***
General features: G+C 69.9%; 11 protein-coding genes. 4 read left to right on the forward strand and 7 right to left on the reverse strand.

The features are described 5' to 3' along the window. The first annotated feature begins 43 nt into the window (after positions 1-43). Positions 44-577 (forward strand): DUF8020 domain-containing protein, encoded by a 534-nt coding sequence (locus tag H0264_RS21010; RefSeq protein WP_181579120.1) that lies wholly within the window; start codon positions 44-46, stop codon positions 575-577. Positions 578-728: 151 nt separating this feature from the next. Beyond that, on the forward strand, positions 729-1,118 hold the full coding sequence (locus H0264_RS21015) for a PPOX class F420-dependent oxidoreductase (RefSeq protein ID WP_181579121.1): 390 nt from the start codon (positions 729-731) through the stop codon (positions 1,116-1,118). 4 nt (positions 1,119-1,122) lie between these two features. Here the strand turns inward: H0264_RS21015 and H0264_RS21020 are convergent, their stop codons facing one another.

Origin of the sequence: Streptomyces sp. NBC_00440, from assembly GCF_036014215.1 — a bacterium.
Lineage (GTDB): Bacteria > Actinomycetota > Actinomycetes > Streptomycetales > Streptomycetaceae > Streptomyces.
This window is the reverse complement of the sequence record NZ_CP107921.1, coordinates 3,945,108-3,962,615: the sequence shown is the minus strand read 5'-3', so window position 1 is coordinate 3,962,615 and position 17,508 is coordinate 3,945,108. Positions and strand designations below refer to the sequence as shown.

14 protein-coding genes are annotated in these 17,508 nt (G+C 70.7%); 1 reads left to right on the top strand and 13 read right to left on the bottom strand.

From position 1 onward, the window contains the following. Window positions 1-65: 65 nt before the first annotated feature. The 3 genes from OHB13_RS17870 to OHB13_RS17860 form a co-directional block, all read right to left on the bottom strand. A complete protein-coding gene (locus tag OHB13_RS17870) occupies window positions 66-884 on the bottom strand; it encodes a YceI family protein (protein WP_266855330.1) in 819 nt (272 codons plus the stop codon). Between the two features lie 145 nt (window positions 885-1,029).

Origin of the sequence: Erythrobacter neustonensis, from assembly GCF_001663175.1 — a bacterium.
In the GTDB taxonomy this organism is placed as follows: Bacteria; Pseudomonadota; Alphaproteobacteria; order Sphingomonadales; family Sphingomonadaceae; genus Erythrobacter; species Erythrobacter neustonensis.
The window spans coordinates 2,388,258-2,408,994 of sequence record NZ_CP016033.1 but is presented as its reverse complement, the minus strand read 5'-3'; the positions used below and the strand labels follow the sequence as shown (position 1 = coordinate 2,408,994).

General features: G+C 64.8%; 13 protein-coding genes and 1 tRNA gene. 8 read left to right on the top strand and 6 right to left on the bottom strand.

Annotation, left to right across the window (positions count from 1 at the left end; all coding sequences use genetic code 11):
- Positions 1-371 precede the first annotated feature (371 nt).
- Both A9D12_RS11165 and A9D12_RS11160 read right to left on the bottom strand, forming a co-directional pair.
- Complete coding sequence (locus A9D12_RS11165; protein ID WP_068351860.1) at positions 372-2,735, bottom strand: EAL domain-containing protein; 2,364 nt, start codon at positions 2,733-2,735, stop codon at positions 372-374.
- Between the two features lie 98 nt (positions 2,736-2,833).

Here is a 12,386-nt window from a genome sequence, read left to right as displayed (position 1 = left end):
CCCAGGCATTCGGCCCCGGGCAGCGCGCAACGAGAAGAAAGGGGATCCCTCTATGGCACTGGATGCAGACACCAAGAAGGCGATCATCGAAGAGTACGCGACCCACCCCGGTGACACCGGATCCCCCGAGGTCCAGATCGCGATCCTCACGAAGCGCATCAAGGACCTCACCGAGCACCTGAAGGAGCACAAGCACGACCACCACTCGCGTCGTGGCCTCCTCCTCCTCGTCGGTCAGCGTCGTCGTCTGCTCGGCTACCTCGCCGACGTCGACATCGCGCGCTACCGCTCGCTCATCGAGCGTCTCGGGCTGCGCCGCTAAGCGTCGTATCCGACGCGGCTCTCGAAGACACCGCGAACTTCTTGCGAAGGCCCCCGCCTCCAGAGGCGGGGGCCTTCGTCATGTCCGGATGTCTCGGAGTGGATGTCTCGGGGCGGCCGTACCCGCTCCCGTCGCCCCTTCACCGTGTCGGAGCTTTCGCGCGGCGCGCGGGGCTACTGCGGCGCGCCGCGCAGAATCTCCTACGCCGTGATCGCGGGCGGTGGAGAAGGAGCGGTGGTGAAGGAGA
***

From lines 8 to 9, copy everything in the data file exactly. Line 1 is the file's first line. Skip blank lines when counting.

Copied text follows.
Origin of the sequence: Erythrobacter neustonensis, from assembly GCF_001663175.1 — a bacterium.
In the GTDB taxonomy this organism is placed as follows: Bacteria; Pseudomonadota; Alphaproteobacteria; order Sphingomonadales; family Sphingomonadaceae; genus Erythrobacter; species Erythrobacter neustonensis.